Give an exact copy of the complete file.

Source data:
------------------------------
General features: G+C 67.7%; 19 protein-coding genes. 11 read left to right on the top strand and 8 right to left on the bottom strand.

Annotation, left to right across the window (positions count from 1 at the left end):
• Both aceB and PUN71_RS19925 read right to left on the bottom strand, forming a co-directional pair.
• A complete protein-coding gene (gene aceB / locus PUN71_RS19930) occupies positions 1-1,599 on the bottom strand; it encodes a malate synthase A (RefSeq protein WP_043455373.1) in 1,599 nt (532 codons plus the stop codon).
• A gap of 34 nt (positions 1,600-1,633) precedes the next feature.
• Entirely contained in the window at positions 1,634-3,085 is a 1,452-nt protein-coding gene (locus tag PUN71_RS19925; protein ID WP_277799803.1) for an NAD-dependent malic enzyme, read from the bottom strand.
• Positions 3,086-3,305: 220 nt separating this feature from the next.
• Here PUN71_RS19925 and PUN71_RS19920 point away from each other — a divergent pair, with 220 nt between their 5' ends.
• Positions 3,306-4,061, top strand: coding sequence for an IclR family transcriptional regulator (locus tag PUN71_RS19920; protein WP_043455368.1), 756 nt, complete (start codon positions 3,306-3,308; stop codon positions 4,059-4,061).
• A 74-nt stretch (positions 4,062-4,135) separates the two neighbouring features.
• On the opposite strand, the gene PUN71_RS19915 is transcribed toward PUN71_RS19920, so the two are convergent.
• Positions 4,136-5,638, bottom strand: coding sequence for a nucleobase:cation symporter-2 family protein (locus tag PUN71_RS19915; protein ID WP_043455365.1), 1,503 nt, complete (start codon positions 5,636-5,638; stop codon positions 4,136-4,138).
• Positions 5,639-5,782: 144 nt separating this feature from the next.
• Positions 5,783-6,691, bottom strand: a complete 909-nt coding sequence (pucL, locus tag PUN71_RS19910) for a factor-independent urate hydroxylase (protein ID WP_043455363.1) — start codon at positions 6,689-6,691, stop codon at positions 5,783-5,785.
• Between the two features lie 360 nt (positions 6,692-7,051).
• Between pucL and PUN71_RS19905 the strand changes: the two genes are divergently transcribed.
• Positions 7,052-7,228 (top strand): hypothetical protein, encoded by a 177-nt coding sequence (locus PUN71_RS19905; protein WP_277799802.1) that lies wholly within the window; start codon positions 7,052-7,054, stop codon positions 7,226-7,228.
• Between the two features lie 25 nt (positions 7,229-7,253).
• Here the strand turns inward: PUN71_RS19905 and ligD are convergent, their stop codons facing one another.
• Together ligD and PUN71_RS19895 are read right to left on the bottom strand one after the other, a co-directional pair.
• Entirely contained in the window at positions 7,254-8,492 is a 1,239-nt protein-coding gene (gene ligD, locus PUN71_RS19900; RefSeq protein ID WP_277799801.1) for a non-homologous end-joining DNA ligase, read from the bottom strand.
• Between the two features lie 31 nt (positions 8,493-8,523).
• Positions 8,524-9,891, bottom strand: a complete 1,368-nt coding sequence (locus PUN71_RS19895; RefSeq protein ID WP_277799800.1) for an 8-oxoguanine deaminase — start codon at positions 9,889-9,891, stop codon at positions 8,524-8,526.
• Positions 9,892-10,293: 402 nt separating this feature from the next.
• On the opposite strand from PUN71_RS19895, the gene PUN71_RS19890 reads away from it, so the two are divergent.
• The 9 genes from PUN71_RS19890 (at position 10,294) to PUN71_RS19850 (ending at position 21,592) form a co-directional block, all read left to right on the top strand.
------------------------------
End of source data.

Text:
General features: G+C 67.7%; 19 protein-coding genes. 11 read left to right on the top strand and 8 right to left on the bottom strand.

Annotation, left to right across the window (positions count from 1 at the left end):
• Both aceB and PUN71_RS19925 read right to left on the bottom strand, forming a co-directional pair.
• A complete protein-coding gene (gene aceB / locus PUN71_RS19930) occupies positions 1-1,599 on the bottom strand; it encodes a malate synthase A (RefSeq protein WP_043455373.1) in 1,599 nt (532 codons plus the stop codon).
• A gap of 34 nt (positions 1,600-1,633) precedes the next feature.
• Entirely contained in the window at positions 1,634-3,085 is a 1,452-nt protein-coding gene (locus tag PUN71_RS19925; protein ID WP_277799803.1) for an NAD-dependent malic enzyme, read from the bottom strand.
• Positions 3,086-3,305: 220 nt separating this feature from the next.
• Here PUN71_RS19925 and PUN71_RS19920 point away from each other — a divergent pair, with 220 nt between their 5' ends.
• Positions 3,306-4,061, top strand: coding sequence for an IclR family transcriptional regulator (locus tag PUN71_RS19920; protein WP_043455368.1), 756 nt, complete (start codon positions 3,306-3,308; stop codon positions 4,059-4,061).
• A 74-nt stretch (positions 4,062-4,135) separates the two neighbouring features.
• On the opposite strand, the gene PUN71_RS19915 is transcribed toward PUN71_RS19920, so the two are convergent.
• Positions 4,136-5,638, bottom strand: coding sequence for a nucleobase:cation symporter-2 family protein (locus tag PUN71_RS19915; protein ID WP_043455365.1), 1,503 nt, complete (start codon positions 5,636-5,638; stop codon positions 4,136-4,138).
• Positions 5,639-5,782: 144 nt separating this feature from the next.
• Positions 5,783-6,691, bottom strand: a complete 909-nt coding sequence (pucL, locus tag PUN71_RS19910) for a factor-independent urate hydroxylase (protein ID WP_043455363.1) — start codon at positions 6,689-6,691, stop codon at positions 5,783-5,785.
• Between the two features lie 360 nt (positions 6,692-7,051).
• Between pucL and PUN71_RS19905 the strand changes: the two genes are divergently transcribed.
• Positions 7,052-7,228 (top strand): hypothetical protein, encoded by a 177-nt coding sequence (locus PUN71_RS19905; protein WP_277799802.1) that lies wholly within the window; start codon positions 7,052-7,054, stop codon positions 7,226-7,228.
• Between the two features lie 25 nt (positions 7,229-7,253).
• Here the strand turns inward: PUN71_RS19905 and ligD are convergent, their stop codons facing one another.
• Together ligD and PUN71_RS19895 are read right to left on the bottom strand one after the other, a co-directional pair.
• Entirely contained in the window at positions 7,254-8,492 is a 1,239-nt protein-coding gene (gene ligD, locus PUN71_RS19900; RefSeq protein ID WP_277799801.1) for a non-homologous end-joining DNA ligase, read from the bottom strand.
• Between the two features lie 31 nt (positions 8,493-8,523).
• Positions 8,524-9,891, bottom strand: a complete 1,368-nt coding sequence (locus PUN71_RS19895; RefSeq protein ID WP_277799800.1) for an 8-oxoguanine deaminase — start codon at positions 9,889-9,891, stop codon at positions 8,524-8,526.
• Positions 9,892-10,293: 402 nt separating this feature from the next.
• On the opposite strand from PUN71_RS19895, the gene PUN71_RS19890 reads away from it, so the two are divergent.
• The 9 genes from PUN71_RS19890 (at position 10,294) to PUN71_RS19850 (ending at position 21,592) form a co-directional block, all read left to right on the top strand.